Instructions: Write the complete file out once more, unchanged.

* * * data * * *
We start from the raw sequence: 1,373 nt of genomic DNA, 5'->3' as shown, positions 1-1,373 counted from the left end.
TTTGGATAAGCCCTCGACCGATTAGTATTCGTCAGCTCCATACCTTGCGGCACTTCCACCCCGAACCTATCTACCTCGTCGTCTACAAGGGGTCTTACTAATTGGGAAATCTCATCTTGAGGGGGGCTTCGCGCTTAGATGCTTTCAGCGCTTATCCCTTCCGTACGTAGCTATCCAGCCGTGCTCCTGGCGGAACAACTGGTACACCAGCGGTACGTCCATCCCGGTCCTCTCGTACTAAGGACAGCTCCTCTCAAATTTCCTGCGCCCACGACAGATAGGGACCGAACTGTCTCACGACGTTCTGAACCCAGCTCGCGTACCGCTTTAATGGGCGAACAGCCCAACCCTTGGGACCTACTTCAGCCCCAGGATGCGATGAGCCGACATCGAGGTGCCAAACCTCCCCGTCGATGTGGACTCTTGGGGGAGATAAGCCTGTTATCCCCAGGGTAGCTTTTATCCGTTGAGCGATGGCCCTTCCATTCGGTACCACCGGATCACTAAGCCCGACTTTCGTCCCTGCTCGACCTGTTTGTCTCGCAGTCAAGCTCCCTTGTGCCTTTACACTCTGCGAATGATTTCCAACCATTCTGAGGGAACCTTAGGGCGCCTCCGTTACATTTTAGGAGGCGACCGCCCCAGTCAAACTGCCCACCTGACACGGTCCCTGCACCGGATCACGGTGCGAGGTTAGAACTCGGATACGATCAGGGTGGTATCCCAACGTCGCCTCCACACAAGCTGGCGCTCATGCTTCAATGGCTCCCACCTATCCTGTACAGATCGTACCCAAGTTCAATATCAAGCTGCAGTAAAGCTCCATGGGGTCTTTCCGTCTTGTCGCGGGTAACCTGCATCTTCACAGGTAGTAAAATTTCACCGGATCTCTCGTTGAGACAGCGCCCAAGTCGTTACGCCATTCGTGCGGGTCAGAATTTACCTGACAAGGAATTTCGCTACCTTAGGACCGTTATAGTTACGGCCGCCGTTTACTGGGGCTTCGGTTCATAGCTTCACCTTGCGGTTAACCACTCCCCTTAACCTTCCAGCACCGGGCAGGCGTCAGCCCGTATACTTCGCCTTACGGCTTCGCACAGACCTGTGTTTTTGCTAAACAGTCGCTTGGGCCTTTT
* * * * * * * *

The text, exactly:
We start from the raw sequence: 1,373 nt of genomic DNA, 5'->3' as shown, positions 1-1,373 counted from the left end.
TTTGGATAAGCCCTCGACCGATTAGTATTCGTCAGCTCCATACCTTGCGGCACTTCCACCCCGAACCTATCTACCTCGTCGTCTACAAGGGGTCTTACTAATTGGGAAATCTCATCTTGAGGGGGGCTTCGCGCTTAGATGCTTTCAGCGCTTATCCCTTCCGTACGTAGCTATCCAGCCGTGCTCCTGGCGGAACAACTGGTACACCAGCGGTACGTCCATCCCGGTCCTCTCGTACTAAGGACAGCTCCTCTCAAATTTCCTGCGCCCACGACAGATAGGGACCGAACTGTCTCACGACGTTCTGAACCCAGCTCGCGTACCGCTTTAATGGGCGAACAGCCCAACCCTTGGGACCTACTTCAGCCCCAGGATGCGATGAGCCGACATCGAGGTGCCAAACCTCCCCGTCGATGTGGACTCTTGGGGGAGATAAGCCTGTTATCCCCAGGGTAGCTTTTATCCGTTGAGCGATGGCCCTTCCATTCGGTACCACCGGATCACTAAGCCCGACTTTCGTCCCTGCTCGACCTGTTTGTCTCGCAGTCAAGCTCCCTTGTGCCTTTACACTCTGCGAATGATTTCCAACCATTCTGAGGGAACCTTAGGGCGCCTCCGTTACATTTTAGGAGGCGACCGCCCCAGTCAAACTGCCCACCTGACACGGTCCCTGCACCGGATCACGGTGCGAGGTTAGAACTCGGATACGATCAGGGTGGTATCCCAACGTCGCCTCCACACAAGCTGGCGCTCATGCTTCAATGGCTCCCACCTATCCTGTACAGATCGTACCCAAGTTCAATATCAAGCTGCAGTAAAGCTCCATGGGGTCTTTCCGTCTTGTCGCGGGTAACCTGCATCTTCACAGGTAGTAAAATTTCACCGGATCTCTCGTTGAGACAGCGCCCAAGTCGTTACGCCATTCGTGCGGGTCAGAATTTACCTGACAAGGAATTTCGCTACCTTAGGACCGTTATAGTTACGGCCGCCGTTTACTGGGGCTTCGGTTCATAGCTTCACCTTGCGGTTAACCACTCCCCTTAACCTTCCAGCACCGGGCAGGCGTCAGCCCGTATACTTCGCCTTACGGCTTCGCACAGACCTGTGTTTTTGCTAAACAGTCGCTTGGGCCTTTT